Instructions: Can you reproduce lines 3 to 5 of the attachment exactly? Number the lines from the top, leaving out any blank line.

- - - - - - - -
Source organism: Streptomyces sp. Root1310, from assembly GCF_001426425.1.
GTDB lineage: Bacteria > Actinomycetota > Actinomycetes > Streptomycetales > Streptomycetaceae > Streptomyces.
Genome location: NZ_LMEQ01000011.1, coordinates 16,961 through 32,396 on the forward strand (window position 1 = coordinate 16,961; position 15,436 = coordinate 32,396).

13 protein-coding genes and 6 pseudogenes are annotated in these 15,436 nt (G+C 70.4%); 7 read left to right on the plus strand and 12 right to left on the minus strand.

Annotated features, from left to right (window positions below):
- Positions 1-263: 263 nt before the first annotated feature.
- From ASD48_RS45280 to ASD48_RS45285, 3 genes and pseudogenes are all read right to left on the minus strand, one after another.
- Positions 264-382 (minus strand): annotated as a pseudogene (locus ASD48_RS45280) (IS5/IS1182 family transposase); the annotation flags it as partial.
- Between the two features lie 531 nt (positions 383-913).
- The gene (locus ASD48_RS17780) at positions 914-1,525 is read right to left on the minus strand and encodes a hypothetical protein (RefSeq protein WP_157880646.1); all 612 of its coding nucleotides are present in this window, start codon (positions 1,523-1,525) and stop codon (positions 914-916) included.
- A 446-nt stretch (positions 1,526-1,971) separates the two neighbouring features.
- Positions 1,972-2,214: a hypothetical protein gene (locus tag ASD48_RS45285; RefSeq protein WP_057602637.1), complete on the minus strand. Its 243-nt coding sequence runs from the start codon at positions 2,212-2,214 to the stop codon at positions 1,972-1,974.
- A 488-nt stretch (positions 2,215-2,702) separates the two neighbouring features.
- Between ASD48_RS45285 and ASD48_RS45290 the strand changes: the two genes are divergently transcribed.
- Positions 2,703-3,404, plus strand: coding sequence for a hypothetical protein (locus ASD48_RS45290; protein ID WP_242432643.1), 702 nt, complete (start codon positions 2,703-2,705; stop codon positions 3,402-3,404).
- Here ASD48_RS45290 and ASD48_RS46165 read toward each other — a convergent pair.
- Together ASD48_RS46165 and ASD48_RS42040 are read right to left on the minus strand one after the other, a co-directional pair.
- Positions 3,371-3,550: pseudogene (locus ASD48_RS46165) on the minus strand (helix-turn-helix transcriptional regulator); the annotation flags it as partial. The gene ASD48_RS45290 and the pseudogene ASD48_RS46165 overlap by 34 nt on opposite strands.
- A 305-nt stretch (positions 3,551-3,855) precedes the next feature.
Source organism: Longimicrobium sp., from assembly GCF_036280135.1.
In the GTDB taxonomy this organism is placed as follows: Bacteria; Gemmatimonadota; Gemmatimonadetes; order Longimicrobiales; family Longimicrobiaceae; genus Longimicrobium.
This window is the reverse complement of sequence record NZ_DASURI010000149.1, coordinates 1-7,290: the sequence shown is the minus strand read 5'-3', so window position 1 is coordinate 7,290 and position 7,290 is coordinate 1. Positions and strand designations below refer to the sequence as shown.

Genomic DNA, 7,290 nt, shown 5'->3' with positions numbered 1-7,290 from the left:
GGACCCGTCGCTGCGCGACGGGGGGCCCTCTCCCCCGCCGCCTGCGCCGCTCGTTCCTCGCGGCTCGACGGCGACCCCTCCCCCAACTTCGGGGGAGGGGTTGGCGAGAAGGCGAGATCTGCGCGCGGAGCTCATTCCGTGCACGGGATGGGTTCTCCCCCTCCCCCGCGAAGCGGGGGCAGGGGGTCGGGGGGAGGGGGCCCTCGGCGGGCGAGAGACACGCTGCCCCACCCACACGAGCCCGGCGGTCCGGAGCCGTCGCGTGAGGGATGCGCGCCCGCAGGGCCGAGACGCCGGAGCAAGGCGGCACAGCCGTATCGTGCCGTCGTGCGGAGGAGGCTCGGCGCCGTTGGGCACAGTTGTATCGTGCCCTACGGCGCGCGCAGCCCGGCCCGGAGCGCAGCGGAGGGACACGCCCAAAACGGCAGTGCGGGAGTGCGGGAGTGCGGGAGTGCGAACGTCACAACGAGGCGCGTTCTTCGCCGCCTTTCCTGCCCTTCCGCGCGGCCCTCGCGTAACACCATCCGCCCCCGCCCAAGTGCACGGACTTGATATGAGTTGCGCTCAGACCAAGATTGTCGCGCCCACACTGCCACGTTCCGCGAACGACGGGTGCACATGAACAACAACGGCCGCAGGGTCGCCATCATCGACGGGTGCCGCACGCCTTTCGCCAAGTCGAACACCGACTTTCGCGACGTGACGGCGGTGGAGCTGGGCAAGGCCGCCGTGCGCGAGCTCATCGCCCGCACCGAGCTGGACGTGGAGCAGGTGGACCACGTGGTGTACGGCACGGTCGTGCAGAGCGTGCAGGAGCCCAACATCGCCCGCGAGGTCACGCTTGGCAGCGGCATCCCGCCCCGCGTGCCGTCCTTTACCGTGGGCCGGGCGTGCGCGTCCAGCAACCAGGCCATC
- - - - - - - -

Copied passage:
Genome location: NZ_LMEQ01000011.1, coordinates 16,961 through 32,396 on the forward strand (window position 1 = coordinate 16,961; position 15,436 = coordinate 32,396).

13 protein-coding genes and 6 pseudogenes are annotated in these 15,436 nt (G+C 70.4%); 7 read left to right on the plus strand and 12 right to left on the minus strand.

Annotated features, from left to right (window positions below):